What kind of Nation are we if, at the fifth month—this is 20 weeks into the birthing process—we are one of seven nations that allow abortion on demand? There are exceptions for the life of the mother—that hard decision if the mother’s life is impacted by the child, and we will leave that up to the family—and if the pregnancy is as a result of rape or incest. But beyond that, we want to eliminate abortion on demand at the 20-week period because, I would argue, that doesn’t make us a better nation. It doesn’t advance anybody’s cause. 

The bottom line is, based on medical science, we know that this child has nerve endings intact. Medical encyclopedias encourage young parents to sing to their unborn child during this period of development because they can begin to associate their voice and recognize who they are. I find it odd that we would encourage young parents to sing to their unborn child at 20 weeks; we require anesthesia to save the child’s life; but we are also a country that allows the child to be dismembered. It makes no sense to me. They have exceptions that make sense: life of the mother, the result of rape or incest where there is no choice at all. 

The bottom line is that these two pieces of legislation are going to continue to be advanced until they pass. It takes a while for America to kind of get focused on what we are saying here because abortion is an uncomfortable topic to talk about, particularly in the early stages of the pregnancy. But what Senator Sasse is saying is that in the case of the child surviving an abortion, there is really not much to talk about. We should protect the life that is now a being. 

The baby survived. I don’t know why the baby survived. I don’t know how the baby survived. I just know that decent people would want to come to the child’s aid once she does survive. Just imagine what it must be like, after the baby survives the abortion, to be left unattended for 11⁄2 to 3 hours. That says a lot about us as a nation. I just think we are better than that. It is kind of odd that we even have to have this debate, but apparently we do because this happens more than you would ever think. Babies actually survive abortion, and the rules in this country are that you just let it die. There is no longer required care. That, to me, as Senator SASSE said, is barbaric. It doesn’t make us a better people, and it really doesn’t affect the abortion debate because the baby survived.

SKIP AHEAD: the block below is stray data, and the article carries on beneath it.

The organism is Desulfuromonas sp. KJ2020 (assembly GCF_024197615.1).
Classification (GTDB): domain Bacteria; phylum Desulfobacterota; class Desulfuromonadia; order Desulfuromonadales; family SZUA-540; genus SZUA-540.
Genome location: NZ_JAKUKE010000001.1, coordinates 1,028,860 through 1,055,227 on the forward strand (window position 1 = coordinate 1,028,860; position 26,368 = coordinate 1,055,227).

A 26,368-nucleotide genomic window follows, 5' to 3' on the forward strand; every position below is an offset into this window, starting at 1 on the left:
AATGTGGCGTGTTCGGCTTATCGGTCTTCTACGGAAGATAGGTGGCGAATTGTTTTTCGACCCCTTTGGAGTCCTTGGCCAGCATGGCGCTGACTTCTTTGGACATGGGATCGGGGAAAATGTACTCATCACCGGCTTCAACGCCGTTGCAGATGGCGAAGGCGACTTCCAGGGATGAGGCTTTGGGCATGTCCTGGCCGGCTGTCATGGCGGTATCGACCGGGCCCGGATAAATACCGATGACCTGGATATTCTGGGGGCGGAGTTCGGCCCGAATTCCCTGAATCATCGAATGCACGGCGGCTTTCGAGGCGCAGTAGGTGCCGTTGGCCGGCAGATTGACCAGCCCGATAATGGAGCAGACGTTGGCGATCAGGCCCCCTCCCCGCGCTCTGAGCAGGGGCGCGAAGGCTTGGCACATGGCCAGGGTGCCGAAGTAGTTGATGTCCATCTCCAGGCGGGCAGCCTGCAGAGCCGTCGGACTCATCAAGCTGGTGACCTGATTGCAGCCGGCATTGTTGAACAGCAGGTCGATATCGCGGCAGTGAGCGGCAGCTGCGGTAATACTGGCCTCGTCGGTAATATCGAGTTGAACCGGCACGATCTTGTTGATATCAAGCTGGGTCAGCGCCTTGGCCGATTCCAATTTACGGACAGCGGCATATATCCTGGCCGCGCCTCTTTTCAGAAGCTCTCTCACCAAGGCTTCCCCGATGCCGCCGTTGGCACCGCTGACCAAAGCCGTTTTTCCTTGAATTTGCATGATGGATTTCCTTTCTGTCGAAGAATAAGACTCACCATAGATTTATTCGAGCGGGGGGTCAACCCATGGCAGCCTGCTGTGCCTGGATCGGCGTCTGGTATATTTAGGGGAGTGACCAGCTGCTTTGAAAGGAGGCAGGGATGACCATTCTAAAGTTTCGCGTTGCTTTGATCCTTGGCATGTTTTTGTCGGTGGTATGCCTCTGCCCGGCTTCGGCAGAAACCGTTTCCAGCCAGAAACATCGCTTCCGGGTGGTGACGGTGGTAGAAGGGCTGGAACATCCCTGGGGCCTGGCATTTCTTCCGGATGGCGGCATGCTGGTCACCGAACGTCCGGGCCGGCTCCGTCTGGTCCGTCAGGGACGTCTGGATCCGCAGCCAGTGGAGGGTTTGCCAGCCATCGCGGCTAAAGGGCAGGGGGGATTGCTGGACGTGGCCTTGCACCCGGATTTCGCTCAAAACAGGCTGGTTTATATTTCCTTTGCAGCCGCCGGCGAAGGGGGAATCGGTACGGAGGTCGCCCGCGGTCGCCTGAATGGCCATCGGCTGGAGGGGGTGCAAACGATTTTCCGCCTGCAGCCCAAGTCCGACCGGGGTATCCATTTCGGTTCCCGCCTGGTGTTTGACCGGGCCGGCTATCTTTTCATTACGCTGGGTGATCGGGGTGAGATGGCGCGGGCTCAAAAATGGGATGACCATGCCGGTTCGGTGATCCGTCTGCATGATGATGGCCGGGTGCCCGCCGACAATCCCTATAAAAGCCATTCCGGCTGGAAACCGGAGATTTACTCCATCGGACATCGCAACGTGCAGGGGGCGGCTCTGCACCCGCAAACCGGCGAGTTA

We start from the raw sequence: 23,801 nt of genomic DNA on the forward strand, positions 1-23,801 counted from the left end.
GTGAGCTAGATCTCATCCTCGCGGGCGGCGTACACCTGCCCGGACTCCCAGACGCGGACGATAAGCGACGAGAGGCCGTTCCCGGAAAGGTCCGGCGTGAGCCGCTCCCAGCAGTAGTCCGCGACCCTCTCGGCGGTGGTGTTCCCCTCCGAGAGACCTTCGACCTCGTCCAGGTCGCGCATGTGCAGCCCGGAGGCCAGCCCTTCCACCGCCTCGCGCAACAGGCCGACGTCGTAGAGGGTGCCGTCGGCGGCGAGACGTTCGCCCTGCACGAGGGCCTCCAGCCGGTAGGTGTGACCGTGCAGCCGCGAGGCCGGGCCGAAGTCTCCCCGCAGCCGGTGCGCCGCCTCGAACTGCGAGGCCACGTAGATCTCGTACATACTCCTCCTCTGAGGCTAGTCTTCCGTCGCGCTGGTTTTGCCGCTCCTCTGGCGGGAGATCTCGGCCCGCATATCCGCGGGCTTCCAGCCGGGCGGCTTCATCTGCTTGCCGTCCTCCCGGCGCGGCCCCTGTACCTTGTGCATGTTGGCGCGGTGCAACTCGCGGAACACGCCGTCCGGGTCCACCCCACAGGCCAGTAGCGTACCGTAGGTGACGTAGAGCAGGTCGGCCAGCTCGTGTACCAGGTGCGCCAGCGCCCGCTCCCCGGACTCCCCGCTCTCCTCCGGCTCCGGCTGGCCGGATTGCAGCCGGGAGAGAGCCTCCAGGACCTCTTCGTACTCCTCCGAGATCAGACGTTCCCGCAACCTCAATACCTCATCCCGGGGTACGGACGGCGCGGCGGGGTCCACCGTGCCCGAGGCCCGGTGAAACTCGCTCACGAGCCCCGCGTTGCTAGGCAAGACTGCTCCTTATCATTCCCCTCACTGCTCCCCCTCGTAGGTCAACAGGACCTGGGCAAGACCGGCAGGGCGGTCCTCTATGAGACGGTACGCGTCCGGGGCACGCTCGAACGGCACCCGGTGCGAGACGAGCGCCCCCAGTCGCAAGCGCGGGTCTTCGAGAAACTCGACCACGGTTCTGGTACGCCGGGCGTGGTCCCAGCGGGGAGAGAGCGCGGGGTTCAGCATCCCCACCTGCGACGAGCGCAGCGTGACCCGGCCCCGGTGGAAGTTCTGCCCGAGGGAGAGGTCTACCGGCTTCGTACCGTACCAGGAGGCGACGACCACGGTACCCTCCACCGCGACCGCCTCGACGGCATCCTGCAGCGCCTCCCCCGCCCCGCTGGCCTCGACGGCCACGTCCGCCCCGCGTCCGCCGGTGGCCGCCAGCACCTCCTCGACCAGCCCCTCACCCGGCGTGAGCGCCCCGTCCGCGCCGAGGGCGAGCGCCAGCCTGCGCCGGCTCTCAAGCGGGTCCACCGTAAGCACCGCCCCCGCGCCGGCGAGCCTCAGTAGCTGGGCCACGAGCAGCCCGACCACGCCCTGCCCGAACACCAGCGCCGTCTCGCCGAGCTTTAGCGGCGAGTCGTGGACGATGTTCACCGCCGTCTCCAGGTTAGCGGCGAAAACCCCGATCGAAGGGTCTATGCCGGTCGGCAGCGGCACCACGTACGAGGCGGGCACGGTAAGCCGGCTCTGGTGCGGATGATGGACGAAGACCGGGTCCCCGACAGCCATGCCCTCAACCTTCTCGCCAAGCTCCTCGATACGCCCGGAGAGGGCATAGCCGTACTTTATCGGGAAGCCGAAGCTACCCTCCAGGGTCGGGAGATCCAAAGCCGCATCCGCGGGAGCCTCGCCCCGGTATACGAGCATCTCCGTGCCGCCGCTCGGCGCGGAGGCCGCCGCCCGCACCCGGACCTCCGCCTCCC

My legislation is about us as a nation too. How does abortion on demand in the fifth month advance the cause of America? I don’t think it does. We have exceptions in those instances where it is a tragic choice between the life of the mother and the unborn child and in the cases of rape or incest, which are tragic and criminal, but generally speaking, we would like to get ourselves out of a club of seven nations that allow abortion on demand at a time when the parents are encouraged to sing to the child and you have to provide anesthesia to save the child’s life because you would not want to operate on a baby in a fashion to hurt the child. 

I dare say that if you are a doctor and you try to save the baby’s life at 20 weeks through surgery and you don’t provide anesthesia, you are going to wind up getting yourself in trouble. I find it odd that the law would allow the dismemberment of the child even with anesthesia, but that is where we are. To Senator Sasse, I say that you are an articulate spokesman for your legislation. One day, we will prevail. It took 15 years to pass the late-term abortion ban [the ban on partial-birth abortions]. It is going to take a while, but our day will come. 

At the end of the day, the sooner America can get this right, the better off we will be.